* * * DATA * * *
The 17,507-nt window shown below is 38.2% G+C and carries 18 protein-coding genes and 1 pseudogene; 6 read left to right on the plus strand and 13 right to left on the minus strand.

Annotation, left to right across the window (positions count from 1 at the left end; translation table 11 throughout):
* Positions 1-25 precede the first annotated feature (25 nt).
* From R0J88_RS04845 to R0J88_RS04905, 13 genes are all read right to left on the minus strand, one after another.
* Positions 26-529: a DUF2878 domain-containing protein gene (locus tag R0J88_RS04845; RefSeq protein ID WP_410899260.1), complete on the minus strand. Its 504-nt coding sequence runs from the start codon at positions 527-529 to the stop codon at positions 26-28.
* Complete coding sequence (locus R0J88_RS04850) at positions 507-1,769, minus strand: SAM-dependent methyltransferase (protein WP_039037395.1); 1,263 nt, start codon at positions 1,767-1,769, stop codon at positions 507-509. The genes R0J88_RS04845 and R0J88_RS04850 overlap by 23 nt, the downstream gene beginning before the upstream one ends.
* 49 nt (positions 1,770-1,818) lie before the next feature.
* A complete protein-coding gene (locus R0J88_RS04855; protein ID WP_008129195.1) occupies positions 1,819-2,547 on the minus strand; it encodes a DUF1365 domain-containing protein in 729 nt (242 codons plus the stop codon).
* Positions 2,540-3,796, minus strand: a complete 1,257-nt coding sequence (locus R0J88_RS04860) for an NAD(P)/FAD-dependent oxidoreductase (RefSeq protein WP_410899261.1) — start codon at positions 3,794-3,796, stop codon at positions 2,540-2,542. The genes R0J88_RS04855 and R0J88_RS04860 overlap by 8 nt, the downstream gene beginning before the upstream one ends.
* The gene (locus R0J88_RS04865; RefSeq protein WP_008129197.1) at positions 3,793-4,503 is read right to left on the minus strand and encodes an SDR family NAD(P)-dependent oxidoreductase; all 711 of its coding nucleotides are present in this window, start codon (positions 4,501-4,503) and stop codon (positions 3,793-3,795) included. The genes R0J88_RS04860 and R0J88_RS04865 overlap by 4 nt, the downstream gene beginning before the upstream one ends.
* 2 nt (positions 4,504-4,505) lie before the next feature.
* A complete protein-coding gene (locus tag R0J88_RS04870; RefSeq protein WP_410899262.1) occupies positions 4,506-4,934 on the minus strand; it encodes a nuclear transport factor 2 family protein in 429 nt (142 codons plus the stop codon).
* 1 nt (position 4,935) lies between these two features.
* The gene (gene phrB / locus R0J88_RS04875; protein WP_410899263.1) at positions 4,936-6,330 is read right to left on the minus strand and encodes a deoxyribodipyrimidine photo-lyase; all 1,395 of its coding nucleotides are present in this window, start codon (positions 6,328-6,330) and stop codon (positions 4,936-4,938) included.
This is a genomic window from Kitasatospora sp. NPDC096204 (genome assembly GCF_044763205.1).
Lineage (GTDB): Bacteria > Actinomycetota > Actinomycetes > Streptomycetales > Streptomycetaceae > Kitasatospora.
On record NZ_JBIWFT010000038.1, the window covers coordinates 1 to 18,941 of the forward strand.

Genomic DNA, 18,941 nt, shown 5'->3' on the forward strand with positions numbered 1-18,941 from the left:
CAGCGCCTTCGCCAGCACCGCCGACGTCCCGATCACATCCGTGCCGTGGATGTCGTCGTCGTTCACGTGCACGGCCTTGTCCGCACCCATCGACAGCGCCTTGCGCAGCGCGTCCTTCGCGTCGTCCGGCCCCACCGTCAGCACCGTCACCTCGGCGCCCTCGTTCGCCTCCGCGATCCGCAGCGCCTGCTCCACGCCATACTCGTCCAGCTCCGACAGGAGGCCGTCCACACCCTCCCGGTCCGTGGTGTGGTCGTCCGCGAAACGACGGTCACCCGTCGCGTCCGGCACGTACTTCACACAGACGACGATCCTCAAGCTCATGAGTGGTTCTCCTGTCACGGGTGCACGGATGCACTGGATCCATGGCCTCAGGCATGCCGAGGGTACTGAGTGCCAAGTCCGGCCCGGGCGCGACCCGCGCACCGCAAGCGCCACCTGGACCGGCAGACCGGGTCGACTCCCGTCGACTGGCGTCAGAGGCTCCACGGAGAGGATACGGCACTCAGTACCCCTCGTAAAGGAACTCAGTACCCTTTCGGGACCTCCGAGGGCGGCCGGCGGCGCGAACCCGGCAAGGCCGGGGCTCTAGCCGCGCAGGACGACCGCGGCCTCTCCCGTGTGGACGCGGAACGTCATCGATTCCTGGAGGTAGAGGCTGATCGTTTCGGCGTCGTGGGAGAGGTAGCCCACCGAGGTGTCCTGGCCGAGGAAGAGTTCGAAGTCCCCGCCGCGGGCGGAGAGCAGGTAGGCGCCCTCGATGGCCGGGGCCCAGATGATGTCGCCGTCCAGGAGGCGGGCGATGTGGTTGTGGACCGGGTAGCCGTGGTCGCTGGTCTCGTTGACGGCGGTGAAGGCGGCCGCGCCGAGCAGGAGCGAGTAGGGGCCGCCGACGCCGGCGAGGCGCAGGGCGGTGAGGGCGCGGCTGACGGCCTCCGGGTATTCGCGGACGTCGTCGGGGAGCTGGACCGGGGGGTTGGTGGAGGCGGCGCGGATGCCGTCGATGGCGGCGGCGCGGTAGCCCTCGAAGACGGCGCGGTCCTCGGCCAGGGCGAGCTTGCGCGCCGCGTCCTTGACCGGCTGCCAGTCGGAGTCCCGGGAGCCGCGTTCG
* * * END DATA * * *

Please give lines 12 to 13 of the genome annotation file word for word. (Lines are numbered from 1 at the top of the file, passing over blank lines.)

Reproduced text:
* A complete protein-coding gene (locus tag R0J88_RS04870; RefSeq protein WP_410899262.1) occupies positions 4,506-4,934 on the minus strand; it encodes a nuclear transport factor 2 family protein in 429 nt (142 codons plus the stop codon).
* 1 nt (position 4,935) lies between these two features.